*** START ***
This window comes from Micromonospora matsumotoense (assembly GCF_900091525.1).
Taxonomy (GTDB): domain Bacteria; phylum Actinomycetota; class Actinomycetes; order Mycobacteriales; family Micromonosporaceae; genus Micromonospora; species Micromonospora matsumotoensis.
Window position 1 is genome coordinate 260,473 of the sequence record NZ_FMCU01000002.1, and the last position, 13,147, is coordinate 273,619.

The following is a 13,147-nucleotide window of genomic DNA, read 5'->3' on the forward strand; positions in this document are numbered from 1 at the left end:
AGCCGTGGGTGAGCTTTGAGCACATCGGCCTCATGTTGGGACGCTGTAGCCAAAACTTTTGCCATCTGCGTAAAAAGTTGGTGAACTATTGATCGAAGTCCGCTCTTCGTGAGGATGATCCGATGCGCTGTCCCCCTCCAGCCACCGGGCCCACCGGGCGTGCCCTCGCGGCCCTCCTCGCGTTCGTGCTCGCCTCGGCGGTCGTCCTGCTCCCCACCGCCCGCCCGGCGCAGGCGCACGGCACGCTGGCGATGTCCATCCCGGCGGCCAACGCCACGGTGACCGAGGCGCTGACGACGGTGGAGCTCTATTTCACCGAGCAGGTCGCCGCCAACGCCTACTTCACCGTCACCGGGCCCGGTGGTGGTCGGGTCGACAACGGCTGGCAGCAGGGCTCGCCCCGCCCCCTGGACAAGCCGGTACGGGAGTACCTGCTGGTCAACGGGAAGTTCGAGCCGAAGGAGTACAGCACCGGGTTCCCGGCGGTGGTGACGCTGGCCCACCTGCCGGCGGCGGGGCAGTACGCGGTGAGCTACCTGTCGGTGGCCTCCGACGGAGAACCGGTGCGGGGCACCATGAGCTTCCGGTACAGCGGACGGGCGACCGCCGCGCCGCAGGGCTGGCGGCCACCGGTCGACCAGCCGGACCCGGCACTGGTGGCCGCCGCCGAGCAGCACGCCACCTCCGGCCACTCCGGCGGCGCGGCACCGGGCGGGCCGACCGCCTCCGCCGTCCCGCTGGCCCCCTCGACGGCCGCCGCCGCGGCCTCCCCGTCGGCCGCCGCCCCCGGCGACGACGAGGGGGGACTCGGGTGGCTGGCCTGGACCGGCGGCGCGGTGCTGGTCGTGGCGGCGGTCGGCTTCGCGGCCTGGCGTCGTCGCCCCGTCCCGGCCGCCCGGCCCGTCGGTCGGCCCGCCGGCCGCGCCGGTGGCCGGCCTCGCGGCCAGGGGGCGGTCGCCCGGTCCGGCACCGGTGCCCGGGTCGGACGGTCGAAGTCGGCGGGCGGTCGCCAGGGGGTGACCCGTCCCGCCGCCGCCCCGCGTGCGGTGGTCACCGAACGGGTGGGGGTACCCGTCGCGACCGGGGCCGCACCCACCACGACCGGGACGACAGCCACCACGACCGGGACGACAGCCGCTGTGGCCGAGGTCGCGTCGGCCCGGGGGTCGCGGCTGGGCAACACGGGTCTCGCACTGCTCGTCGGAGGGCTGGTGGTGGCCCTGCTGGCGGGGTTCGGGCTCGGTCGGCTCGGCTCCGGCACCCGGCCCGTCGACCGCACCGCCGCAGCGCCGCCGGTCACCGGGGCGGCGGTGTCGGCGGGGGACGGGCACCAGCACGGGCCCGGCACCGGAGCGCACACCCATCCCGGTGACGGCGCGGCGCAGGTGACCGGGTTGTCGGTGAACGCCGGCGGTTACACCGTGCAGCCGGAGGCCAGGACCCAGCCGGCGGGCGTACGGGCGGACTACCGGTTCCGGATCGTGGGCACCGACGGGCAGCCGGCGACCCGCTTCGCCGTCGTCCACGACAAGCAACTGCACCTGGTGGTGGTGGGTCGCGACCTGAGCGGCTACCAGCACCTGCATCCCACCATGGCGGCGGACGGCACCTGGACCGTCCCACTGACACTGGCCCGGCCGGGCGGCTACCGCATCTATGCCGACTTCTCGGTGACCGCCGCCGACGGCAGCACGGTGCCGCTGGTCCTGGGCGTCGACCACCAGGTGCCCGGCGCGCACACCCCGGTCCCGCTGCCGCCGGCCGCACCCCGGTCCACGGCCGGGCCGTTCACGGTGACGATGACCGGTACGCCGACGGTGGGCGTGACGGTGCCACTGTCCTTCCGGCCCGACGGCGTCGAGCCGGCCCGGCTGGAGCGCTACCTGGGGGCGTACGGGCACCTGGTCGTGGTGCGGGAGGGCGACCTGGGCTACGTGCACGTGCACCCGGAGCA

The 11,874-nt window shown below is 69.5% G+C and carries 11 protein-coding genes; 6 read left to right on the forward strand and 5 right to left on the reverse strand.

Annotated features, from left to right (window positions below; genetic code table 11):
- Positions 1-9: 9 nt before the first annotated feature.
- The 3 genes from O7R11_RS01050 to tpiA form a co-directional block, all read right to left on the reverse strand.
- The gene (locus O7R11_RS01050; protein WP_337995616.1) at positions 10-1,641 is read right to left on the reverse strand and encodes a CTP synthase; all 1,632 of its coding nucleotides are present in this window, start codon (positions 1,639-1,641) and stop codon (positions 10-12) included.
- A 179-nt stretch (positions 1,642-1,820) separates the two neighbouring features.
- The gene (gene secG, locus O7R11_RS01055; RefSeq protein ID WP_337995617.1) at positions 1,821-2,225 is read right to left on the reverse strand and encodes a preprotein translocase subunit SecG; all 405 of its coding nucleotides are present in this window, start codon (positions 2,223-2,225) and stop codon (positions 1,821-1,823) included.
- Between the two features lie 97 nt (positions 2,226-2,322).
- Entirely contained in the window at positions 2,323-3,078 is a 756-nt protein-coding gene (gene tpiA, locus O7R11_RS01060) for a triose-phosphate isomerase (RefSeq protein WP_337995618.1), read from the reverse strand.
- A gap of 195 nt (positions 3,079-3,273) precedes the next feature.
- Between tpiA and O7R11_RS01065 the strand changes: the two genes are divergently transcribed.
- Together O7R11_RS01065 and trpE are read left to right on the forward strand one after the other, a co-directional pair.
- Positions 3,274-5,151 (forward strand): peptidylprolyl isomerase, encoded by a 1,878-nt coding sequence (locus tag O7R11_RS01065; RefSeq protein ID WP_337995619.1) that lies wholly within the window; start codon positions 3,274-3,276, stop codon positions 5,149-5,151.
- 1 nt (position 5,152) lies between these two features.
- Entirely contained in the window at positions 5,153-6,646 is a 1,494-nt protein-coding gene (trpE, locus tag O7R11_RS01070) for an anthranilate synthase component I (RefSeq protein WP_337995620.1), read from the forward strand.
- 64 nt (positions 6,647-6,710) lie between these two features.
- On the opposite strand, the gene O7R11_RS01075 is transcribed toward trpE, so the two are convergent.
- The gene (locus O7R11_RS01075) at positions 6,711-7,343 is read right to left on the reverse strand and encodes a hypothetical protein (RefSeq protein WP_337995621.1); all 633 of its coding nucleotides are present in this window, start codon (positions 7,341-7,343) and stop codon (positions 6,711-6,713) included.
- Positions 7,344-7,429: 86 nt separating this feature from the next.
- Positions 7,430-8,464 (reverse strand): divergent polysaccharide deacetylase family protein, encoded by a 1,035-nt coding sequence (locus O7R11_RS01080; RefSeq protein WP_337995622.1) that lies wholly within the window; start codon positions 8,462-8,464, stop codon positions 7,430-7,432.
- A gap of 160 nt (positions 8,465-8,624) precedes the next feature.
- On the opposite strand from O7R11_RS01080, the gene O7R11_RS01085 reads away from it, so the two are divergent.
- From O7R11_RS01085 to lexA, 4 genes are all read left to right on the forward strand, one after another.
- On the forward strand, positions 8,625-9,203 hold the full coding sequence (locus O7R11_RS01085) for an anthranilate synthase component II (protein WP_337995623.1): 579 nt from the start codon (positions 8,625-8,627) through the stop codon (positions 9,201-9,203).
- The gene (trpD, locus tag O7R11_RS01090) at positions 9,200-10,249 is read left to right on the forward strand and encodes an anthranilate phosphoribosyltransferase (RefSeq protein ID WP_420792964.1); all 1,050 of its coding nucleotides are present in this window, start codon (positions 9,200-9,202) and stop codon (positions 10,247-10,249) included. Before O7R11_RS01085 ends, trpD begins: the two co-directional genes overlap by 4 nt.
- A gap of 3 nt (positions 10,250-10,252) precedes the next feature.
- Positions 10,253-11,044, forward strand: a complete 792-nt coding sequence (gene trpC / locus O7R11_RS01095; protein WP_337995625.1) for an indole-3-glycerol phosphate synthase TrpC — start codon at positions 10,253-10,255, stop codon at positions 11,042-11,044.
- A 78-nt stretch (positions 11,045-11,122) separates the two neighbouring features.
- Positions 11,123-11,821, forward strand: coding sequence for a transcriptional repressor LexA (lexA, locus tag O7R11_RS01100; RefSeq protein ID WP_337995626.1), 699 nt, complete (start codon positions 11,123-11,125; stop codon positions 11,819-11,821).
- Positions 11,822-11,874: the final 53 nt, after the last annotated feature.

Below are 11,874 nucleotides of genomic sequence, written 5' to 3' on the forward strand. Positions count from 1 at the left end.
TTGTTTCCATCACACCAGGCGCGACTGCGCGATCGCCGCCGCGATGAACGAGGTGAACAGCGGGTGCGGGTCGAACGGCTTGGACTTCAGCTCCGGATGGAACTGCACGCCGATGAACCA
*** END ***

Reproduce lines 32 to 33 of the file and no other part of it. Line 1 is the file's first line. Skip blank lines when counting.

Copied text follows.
- Positions 10,253-11,044, forward strand: a complete 792-nt coding sequence (gene trpC / locus O7R11_RS01095; protein WP_337995625.1) for an indole-3-glycerol phosphate synthase TrpC — start codon at positions 10,253-10,255, stop codon at positions 11,042-11,044.
- A 78-nt stretch (positions 11,045-11,122) separates the two neighbouring features.